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Becky Sue shares her expertise and passion to move you one step closer to love where you live.

Becky Sue Becker is a Certified Master Kitchen & Bath Designer (CMKBD), a Certified Aging-In-Place Specialist (CAPS), and a Certified Living-In-Place Professional™ (CLIPP). With 30+ years of longevity and comprehensive experience in the kitchen & bath industry, she is a sought-after designer in the Atlanta region. Becky Sue’s advocacy approach means your turnkey project will be less stressful and help you love where you live.

If where you live experiences yearly frosts or snowfalls, it’s time to start thinking about winterizing your outdoor kitchen and its equipment. If you don’t experience frosts or snow, fall is still a good time to give your outdoor kitchen a good cleaning. Here is a list of tips that will help you keep your outdoor kitchen in perfect working order, no matter where you live.


1. Clean it out. That means cleaning the interior and exterior of the grill, cabinets and refrigeration, including food and drinks in the refrigerators. If you can get to the back of the refrigeration unit, make sure you remove leaves, dirt, etc. that may have accumulated around the condensing unit.

2. Turn it off. If you have a sink or an ice maker, it’s time to turn off the water supply. Turn it off at the connection to the house. Allow the remaining water to run out of hoses or faucets. This prevents water from freezing inside the lines, causing ruptures and big repair bills.

3. Turn it off again. Outdoor refrigeration doesn’t work well when the outside temperature is colder than the refrigerator’s interior.  If the power cord is easily accessible, unplug the appliance. If not, turn off the circuit breaker serving the appliance.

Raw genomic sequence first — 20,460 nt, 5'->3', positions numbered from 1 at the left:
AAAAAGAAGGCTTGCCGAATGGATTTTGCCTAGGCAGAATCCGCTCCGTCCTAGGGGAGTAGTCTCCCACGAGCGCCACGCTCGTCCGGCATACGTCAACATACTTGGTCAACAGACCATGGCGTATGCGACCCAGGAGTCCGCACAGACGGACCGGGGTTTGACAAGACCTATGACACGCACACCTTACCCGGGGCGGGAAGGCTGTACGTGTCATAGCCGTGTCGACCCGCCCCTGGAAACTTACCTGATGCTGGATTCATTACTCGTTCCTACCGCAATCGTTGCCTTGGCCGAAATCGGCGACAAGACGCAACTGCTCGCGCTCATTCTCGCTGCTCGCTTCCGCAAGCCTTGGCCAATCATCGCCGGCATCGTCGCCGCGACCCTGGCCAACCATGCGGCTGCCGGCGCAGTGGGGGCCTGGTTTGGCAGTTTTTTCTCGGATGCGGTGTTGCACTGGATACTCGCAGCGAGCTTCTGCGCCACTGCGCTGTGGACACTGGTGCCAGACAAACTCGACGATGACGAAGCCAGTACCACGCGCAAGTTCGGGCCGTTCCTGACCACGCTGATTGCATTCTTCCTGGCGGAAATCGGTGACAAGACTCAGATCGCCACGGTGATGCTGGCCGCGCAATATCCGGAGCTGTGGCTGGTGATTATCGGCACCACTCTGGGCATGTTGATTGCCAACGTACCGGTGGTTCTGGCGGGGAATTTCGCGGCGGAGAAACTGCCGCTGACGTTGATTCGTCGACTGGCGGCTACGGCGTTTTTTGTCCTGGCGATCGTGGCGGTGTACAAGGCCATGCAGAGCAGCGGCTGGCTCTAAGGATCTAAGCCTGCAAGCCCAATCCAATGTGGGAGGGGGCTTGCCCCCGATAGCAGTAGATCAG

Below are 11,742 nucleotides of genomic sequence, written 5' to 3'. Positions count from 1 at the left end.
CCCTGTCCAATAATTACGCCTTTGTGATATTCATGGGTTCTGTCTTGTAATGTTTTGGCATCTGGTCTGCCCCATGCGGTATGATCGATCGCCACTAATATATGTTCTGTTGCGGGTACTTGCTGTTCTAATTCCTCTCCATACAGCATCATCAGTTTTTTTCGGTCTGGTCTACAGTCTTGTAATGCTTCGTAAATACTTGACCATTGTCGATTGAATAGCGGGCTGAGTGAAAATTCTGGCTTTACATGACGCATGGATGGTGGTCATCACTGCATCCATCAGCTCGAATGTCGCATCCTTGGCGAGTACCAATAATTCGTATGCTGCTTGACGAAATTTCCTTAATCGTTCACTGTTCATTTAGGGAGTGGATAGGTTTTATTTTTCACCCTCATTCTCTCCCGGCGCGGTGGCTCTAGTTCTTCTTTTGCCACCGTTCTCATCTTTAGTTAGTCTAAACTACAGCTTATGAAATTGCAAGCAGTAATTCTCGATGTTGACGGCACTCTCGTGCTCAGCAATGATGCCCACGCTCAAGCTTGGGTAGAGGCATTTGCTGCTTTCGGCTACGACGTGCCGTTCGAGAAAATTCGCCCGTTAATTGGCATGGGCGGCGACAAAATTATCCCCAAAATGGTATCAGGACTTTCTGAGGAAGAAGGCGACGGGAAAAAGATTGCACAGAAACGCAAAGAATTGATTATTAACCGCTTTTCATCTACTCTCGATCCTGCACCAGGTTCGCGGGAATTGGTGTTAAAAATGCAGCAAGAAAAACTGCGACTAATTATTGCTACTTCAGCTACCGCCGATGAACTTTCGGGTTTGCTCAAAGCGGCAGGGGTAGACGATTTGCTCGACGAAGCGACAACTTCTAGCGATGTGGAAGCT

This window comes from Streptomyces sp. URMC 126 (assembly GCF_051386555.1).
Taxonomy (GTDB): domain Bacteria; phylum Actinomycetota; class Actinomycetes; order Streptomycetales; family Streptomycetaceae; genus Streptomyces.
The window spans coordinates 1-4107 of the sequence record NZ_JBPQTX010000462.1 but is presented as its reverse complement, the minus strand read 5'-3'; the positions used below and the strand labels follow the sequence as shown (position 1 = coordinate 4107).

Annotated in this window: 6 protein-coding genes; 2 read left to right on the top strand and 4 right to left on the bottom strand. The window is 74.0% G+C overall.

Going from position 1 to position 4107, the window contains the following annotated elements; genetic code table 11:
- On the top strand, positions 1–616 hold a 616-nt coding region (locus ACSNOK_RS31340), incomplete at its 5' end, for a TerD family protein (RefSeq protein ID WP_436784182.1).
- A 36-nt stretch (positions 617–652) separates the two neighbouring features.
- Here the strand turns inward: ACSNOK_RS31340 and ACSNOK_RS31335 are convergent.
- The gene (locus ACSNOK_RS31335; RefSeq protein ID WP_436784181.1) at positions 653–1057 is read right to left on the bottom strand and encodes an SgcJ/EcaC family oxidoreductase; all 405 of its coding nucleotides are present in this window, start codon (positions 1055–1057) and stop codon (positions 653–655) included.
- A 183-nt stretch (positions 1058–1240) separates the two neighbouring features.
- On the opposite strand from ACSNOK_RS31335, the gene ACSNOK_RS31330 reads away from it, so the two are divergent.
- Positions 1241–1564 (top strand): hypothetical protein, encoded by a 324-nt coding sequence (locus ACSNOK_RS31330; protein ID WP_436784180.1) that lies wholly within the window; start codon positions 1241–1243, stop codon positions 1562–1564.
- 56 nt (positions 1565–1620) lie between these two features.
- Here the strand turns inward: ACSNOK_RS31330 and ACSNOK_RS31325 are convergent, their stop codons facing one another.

4. Shine it up. Use stainless cleaner and polish on all exteriors except glass. Use the same cleaner and polish on all cabinet and refrigeration units (only if the interiors are stainless steel).

5. Go undercover. Use a synthetic material for the cover that does not trap and hold moisture and can withstand the elements.



Refrigerators, Freezers, Wine Chillers and Beverage Centers

Appliances rated for outdoor use are engineered to withstand the elements and do not need to be brought indoors for the off-season, all refrigeration appliances do need to be turned off. Switch off your units before the temperature outside drops below the set cooling temperature or below freezing, whichever comes first.


• Empty out all refrigerated cabinets and thoroughly clean the insides with stainless-steel cleaner and polish.

• Switch off the power on each unit. Ideally, you should also unplug the units or flip the circuit off at the home’s electrical panel.

• Clean the exposed exterior surfaces with stainless-steel cleaner (DO NOT use abrasives), and give the units a nice coating of stainless-steel polish.